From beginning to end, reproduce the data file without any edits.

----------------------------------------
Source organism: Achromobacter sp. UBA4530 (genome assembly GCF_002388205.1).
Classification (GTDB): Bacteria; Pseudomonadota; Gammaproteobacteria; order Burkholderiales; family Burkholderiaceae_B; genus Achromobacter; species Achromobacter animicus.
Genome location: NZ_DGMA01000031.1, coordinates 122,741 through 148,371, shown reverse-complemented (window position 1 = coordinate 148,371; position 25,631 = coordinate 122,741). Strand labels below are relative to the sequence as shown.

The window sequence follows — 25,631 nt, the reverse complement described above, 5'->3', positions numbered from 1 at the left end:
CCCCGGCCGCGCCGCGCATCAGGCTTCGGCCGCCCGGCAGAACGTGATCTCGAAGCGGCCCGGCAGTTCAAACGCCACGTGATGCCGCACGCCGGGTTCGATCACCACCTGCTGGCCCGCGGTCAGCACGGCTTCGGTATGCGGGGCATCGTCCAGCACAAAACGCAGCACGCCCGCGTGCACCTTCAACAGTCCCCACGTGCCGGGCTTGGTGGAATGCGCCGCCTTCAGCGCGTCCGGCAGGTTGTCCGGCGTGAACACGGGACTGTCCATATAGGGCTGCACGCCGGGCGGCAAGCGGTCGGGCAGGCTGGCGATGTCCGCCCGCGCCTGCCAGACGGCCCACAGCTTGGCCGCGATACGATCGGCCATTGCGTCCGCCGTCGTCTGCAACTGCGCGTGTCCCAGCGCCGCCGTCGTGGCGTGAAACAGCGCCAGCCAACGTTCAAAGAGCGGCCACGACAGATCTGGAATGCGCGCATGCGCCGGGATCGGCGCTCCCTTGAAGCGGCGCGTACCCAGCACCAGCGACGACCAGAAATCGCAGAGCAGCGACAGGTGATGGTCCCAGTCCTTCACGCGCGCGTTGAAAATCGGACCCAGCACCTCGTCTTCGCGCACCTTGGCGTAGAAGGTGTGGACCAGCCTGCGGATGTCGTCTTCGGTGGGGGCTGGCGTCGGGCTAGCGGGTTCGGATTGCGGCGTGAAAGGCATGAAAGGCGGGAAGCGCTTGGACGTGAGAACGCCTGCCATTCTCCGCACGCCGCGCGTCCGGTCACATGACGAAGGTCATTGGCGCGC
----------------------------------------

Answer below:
Source organism: Achromobacter sp. UBA4530 (genome assembly GCF_002388205.1).
Classification (GTDB): Bacteria; Pseudomonadota; Gammaproteobacteria; order Burkholderiales; family Burkholderiaceae_B; genus Achromobacter; species Achromobacter animicus.
Genome location: NZ_DGMA01000031.1, coordinates 122,741 through 148,371, shown reverse-complemented (window position 1 = coordinate 148,371; position 25,631 = coordinate 122,741). Strand labels below are relative to the sequence as shown.

The window sequence follows — 25,631 nt, the reverse complement described above, 5'->3', positions numbered from 1 at the left end:
CCCCGGCCGCGCCGCGCATCAGGCTTCGGCCGCCCGGCAGAACGTGATCTCGAAGCGGCCCGGCAGTTCAAACGCCACGTGATGCCGCACGCCGGGTTCGATCACCACCTGCTGGCCCGCGGTCAGCACGGCTTCGGTATGCGGGGCATCGTCCAGCACAAAACGCAGCACGCCCGCGTGCACCTTCAACAGTCCCCACGTGCCGGGCTTGGTGGAATGCGCCGCCTTCAGCGCGTCCGGCAGGTTGTCCGGCGTGAACACGGGACTGTCCATATAGGGCTGCACGCCGGGCGGCAAGCGGTCGGGCAGGCTGGCGATGTCCGCCCGCGCCTGCCAGACGGCCCACAGCTTGGCCGCGATACGATCGGCCATTGCGTCCGCCGTCGTCTGCAACTGCGCGTGTCCCAGCGCCGCCGTCGTGGCGTGAAACAGCGCCAGCCAACGTTCAAAGAGCGGCCACGACAGATCTGGAATGCGCGCATGCGCCGGGATCGGCGCTCCCTTGAAGCGGCGCGTACCCAGCACCAGCGACGACCAGAAATCGCAGAGCAGCGACAGGTGATGGTCCCAGTCCTTCACGCGCGCGTTGAAAATCGGACCCAGCACCTCGTCTTCGCGCACCTTGGCGTAGAAGGTGTGGACCAGCCTGCGGATGTCGTCTTCGGTGGGGGCTGGCGTCGGGCTAGCGGGTTCGGATTGCGGCGTGAAAGGCATGAAAGGCGGGAAGCGCTTGGACGTGAGAACGCCTGCCATTCTCCGCACGCCGCGCGTCCGGTCACATGACGAAGGTCATTGGCGCGC